In 2001, Gosford Park received 12 nominations, the second-most of the year (behind Moulin Rouge), but the most positive nominations (since two of Moulin Rouge's 13 nominations were in negative categories). The Lord of the Rings: The Fellowship of the Ring, the third-most nominated film, tied with Moulin Rouge for the second most positive nominations, and ended up tying with Gosford Park for Best Film. In 2002, Chicago received 16 nominations, coming in second behind The Lord of the Ring: The Two Towers' 21 nominations, but ended up taking home the top prize. And in 2003, The Lord of the Rings: The Return of the King dominated with a record 26 nominations and took home Best Film among its 12 trophies.

  • Since the creation of the Movie Ratings Awards in the third season of the Cosmo Awards, the Most Watched film was always gone on to win Most Popular even though it was not necessarily the highest rated. And it has also always gone on to win Best Film.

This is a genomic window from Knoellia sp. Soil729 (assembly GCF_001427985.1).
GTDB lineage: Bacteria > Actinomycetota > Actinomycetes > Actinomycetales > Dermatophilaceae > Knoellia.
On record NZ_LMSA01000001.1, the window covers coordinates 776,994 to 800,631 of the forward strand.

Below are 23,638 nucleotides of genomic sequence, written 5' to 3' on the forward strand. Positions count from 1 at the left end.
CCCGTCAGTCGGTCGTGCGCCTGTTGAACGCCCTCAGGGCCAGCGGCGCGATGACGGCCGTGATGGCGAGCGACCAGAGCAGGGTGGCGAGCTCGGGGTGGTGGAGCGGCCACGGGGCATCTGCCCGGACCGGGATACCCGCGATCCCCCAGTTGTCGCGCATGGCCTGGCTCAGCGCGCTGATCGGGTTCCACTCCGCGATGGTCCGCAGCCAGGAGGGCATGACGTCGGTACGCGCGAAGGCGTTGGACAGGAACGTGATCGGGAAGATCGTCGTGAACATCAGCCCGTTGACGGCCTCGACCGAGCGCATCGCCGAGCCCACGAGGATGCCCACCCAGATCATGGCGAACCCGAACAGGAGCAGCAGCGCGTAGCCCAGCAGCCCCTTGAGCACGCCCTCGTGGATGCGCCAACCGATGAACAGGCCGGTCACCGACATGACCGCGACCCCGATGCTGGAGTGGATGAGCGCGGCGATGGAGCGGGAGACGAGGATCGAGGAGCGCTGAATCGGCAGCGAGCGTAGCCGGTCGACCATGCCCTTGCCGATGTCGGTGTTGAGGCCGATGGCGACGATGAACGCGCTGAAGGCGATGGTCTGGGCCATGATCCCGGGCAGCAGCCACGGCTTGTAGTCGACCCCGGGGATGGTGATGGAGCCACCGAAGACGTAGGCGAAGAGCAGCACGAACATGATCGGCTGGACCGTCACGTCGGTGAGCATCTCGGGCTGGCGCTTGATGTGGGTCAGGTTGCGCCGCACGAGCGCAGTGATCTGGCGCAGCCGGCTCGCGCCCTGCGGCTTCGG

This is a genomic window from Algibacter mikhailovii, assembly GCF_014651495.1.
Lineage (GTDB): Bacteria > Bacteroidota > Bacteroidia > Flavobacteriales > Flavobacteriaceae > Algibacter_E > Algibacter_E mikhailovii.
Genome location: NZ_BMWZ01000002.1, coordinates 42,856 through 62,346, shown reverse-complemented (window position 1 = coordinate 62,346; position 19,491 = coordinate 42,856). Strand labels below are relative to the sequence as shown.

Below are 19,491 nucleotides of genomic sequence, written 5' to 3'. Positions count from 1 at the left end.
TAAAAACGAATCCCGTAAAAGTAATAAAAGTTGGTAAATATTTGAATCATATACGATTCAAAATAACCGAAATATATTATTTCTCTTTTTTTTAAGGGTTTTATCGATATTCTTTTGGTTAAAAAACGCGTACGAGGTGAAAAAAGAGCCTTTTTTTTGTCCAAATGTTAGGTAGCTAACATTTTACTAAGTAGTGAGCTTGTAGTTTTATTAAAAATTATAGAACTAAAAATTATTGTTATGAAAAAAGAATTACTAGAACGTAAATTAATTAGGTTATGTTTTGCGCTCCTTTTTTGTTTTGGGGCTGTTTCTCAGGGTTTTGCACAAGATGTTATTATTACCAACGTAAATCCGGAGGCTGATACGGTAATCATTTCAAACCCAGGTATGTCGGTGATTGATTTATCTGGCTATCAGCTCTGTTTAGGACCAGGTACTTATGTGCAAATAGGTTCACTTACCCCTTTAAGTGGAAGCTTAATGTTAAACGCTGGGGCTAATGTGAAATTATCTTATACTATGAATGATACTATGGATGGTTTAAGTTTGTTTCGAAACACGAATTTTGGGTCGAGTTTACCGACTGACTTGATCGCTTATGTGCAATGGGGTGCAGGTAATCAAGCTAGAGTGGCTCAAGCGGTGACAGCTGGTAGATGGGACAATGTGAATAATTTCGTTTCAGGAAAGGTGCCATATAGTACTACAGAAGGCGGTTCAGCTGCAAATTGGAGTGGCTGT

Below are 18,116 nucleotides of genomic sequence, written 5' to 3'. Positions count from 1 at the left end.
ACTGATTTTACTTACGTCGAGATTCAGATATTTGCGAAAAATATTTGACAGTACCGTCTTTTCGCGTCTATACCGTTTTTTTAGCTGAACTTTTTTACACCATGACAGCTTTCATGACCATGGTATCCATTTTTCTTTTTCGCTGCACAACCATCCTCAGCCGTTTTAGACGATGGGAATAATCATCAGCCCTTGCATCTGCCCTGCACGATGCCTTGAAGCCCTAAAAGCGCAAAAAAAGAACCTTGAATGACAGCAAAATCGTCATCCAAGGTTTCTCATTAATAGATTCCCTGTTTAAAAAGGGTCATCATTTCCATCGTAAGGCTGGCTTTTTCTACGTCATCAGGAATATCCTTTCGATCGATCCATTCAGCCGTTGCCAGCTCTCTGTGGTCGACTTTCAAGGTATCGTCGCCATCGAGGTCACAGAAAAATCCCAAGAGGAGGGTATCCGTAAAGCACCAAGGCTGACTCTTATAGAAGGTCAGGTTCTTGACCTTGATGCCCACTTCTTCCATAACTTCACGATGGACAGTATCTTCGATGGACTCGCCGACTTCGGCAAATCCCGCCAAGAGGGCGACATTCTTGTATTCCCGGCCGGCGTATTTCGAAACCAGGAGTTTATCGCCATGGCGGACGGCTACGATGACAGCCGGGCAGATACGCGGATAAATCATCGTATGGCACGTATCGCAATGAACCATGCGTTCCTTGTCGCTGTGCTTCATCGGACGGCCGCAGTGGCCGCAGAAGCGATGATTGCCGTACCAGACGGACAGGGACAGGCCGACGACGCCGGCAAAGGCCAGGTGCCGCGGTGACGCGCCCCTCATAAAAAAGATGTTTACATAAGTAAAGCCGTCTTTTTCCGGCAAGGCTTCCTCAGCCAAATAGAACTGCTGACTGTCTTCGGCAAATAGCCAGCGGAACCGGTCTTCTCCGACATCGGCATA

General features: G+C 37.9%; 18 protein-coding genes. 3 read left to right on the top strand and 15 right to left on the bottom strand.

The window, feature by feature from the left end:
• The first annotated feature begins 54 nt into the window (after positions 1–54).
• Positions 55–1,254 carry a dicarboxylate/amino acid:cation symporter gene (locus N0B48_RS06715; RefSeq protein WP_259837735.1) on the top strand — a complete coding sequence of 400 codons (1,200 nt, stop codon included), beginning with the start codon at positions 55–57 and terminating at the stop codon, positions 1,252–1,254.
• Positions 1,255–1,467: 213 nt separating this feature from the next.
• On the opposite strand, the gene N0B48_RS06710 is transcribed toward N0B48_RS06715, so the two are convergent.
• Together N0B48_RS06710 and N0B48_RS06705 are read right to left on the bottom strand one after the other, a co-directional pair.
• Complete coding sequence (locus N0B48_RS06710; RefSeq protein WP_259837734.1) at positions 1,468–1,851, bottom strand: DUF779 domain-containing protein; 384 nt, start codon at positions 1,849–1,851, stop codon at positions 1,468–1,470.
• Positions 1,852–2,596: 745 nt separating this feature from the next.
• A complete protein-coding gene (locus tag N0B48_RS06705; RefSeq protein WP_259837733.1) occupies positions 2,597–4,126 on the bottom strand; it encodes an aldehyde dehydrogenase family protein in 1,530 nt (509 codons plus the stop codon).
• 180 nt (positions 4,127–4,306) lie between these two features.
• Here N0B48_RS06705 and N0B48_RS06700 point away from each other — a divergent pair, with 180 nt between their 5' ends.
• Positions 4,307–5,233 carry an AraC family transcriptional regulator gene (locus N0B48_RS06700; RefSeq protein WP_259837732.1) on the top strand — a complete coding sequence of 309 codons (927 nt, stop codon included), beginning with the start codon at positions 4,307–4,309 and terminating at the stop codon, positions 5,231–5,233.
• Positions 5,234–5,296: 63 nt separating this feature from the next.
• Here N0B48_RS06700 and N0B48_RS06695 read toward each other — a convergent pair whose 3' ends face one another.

In 2002, Chicago was seen and rated by 83% of the voters who returned their ratings ballots, beating out The Lord of the Ring: The Two Towers, which was seen by 71% of the voters. With an averaging rating of 8.36, it easily became the most popular film, beating out 25th Hour and Talk to Her, which had higher averages but weren't seen by enough voters to achieve a sufficiently high enough popularity score. Chicago also won Best Film that year. In 2003, The Lord of the Rings: The Return of the King swept all three, winning Most Watched (100% of the voters) as well as the highest average rating (9.17), guaranteeing a win for Most Popular. It also won Best Film.